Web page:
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And Head Coach Mike Tolkin might be at a crossroads in his thinking here.
Do the Eagles go with their longtime plan of using a big bruiser on the inside and a faster guy on the outside? The problem, it seems, has been that the big bruiser doesn’t explode through the line the way everyone expects.
Several, including this writer and others at RUGBYMag.com, called for a change in 2011, pushing for Paul Emerick to be inside center. Emerick is the most consistent line-breaker the USA has had in the last several years. Emerick was used there in a World Cup warmup match, and did extremely well, but conventional wisdom has been that a #12 has to be a passer, and supposedly Emerick is not a passer.
So? Just as Pate Tuilevuka was used in 2006 as a flyhalf, despite being 6-4 and 240, the Eagles might wish to use the resources they have at their disposal. Tuilevuka, despite his size, is not a steamroller, he’s a guy who finds gaps and offloads to support.
Emerick may not be a big passer, but he can make the gain line. And if the Eagle backs need to get the ball out wide quickly, well there’s this thing called a skip pass.
All of this is a preface to what could happen in the USA midfield.
Toby L’Estrange plays center, but he looks more like a flyhalf going forward. Roland Suniula is a flyhalf, but he’s a center, also. Tuilevuka can play both #12 and #13. Andrew Suniula is a straight up inside center. And then there’s Emerick, and the wild card, James Paterson.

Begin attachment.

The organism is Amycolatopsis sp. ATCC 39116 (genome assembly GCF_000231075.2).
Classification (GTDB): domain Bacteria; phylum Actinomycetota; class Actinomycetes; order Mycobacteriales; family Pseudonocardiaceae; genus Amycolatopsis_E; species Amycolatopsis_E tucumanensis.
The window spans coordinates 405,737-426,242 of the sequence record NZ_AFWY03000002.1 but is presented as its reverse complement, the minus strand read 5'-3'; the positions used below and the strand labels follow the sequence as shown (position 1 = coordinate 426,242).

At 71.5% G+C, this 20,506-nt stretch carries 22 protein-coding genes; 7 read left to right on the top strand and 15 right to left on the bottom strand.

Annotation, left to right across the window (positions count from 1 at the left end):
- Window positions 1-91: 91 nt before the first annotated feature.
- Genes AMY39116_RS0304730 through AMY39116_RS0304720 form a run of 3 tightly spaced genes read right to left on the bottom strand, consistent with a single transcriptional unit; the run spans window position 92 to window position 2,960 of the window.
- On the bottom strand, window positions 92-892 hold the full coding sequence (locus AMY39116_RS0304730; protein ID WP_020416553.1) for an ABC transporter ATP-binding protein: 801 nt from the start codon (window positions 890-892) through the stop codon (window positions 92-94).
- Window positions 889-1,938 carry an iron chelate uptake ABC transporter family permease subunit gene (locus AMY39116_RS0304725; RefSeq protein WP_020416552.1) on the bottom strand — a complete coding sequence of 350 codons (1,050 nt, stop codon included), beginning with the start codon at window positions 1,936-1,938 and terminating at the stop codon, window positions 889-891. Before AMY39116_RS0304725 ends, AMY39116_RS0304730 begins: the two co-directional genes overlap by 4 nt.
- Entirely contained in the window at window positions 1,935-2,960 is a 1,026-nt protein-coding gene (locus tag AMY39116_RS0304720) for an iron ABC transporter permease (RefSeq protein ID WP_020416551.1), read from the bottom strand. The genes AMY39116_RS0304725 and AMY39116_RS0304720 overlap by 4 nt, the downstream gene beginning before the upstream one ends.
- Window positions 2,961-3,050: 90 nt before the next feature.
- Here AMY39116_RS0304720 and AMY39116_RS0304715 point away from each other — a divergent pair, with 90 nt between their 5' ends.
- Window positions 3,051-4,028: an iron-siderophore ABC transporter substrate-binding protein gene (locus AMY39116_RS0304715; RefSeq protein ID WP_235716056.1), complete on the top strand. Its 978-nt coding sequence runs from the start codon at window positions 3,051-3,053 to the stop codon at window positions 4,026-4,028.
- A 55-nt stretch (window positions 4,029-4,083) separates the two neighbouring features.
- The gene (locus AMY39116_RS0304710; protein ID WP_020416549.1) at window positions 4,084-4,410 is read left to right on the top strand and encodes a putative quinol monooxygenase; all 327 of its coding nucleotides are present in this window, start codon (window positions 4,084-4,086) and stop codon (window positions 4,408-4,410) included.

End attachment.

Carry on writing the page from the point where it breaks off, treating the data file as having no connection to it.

Paterson is the one who partnered with Emerick against Japan (in a game
where many were screaming for Kevin Swiryn to get that start at outside
center). Can that be the goal now? It’s possible. Emerick is a guy who
breaks tackles (just see the try against Italy he started in the World Cup
… which ended in a pass to Chris Wyles, by the way). Paterson loves playing
13, and with the Eagles strong on the outside with Taku Ngwenya, Colin
Hawley, and Chris Wyles, then that could be the combination.
Does that leave the Suniula brothers and Tuilevuka on the outside looking in? No, it doesn’t. But they will have to not only find their role, they will need to use their specific skills to the best of their ability.
And don’t forget Luke Hume, the sidestepping fullback who could play almost anywhere.
Look for some new thinking in this position. Just because someone had the job last year doesn’t mean he has it now.